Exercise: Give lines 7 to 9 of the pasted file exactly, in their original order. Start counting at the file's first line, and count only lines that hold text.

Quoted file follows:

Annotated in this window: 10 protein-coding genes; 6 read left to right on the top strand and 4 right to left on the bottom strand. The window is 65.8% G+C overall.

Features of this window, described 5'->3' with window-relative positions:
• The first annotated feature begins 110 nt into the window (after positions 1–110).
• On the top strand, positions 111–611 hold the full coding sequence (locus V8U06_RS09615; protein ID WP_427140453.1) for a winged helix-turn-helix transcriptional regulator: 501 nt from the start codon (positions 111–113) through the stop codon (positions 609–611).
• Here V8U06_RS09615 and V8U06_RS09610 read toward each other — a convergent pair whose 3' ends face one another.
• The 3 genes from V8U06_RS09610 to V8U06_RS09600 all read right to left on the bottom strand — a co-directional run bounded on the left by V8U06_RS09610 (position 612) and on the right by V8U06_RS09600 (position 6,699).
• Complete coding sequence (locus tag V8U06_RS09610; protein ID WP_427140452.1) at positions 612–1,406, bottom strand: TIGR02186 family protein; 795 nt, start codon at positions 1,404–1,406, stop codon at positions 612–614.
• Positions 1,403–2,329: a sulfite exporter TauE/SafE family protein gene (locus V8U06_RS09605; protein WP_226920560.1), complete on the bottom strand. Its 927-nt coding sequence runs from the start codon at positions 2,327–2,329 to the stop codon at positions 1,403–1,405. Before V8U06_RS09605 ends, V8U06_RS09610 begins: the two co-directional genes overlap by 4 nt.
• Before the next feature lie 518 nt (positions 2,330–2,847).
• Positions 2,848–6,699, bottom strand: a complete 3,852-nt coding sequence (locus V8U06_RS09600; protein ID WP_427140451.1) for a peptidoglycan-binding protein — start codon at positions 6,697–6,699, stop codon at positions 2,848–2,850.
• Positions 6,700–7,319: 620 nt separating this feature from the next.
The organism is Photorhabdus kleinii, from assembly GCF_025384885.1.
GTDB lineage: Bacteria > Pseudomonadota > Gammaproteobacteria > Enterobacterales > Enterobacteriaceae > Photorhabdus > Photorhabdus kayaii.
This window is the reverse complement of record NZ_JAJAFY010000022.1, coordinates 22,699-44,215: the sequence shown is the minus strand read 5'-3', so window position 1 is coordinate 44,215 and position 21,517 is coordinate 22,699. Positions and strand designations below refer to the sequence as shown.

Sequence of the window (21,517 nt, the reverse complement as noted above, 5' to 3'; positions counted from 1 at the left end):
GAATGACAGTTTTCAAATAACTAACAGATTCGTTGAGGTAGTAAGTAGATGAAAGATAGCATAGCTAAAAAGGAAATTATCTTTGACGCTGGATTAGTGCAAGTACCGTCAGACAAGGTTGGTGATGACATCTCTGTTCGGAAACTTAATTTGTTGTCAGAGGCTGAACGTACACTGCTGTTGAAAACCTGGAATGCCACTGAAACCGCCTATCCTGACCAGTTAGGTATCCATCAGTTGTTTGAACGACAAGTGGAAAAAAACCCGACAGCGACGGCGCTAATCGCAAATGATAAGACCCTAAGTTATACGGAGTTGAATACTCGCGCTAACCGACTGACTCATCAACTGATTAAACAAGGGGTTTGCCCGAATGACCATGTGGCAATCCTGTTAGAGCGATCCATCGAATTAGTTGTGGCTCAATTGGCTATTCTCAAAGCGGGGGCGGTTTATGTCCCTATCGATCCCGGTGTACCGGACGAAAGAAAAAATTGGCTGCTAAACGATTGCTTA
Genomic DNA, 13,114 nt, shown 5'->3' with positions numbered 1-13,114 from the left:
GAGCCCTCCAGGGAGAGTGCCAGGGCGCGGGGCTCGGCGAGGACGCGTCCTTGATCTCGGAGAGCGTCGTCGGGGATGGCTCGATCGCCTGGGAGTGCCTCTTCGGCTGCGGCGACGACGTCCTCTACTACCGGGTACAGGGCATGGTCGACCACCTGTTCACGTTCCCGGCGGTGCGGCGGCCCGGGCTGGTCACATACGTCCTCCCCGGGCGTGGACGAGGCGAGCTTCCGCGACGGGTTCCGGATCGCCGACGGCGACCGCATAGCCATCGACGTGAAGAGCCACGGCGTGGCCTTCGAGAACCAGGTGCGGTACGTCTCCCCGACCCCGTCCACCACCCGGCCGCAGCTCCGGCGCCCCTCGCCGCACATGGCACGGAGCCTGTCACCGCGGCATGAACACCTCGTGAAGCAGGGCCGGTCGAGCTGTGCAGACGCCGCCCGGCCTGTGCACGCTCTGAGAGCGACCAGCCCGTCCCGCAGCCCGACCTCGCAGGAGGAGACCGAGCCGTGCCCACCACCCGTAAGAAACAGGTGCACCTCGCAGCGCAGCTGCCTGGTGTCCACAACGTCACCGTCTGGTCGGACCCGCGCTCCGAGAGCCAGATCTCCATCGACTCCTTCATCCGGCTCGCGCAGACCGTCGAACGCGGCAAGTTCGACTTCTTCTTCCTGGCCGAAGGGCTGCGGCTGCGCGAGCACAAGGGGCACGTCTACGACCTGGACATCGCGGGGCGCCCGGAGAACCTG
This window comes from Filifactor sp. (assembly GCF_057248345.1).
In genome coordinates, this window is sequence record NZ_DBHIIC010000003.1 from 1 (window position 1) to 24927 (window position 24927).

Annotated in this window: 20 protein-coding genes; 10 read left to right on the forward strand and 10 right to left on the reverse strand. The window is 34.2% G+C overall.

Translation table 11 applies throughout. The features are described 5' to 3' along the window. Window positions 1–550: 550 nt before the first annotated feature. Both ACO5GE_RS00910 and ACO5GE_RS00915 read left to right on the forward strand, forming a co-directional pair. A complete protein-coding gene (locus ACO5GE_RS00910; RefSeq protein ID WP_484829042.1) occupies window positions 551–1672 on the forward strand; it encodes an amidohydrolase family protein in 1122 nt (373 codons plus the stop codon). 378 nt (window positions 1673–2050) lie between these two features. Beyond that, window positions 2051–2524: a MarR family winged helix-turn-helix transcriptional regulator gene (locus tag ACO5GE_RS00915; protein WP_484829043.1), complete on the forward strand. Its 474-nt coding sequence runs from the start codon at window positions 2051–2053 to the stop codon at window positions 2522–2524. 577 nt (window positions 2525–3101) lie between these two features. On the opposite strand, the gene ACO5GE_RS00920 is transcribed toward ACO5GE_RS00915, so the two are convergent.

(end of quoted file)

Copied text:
• Complete coding sequence (locus tag V8U06_RS09610; protein ID WP_427140452.1) at positions 612–1,406, bottom strand: TIGR02186 family protein; 795 nt, start codon at positions 1,404–1,406, stop codon at positions 612–614.
• Positions 1,403–2,329: a sulfite exporter TauE/SafE family protein gene (locus V8U06_RS09605; protein WP_226920560.1), complete on the bottom strand. Its 927-nt coding sequence runs from the start codon at positions 2,327–2,329 to the stop codon at positions 1,403–1,405. Before V8U06_RS09605 ends, V8U06_RS09610 begins: the two co-directional genes overlap by 4 nt.
• Before the next feature lie 518 nt (positions 2,330–2,847).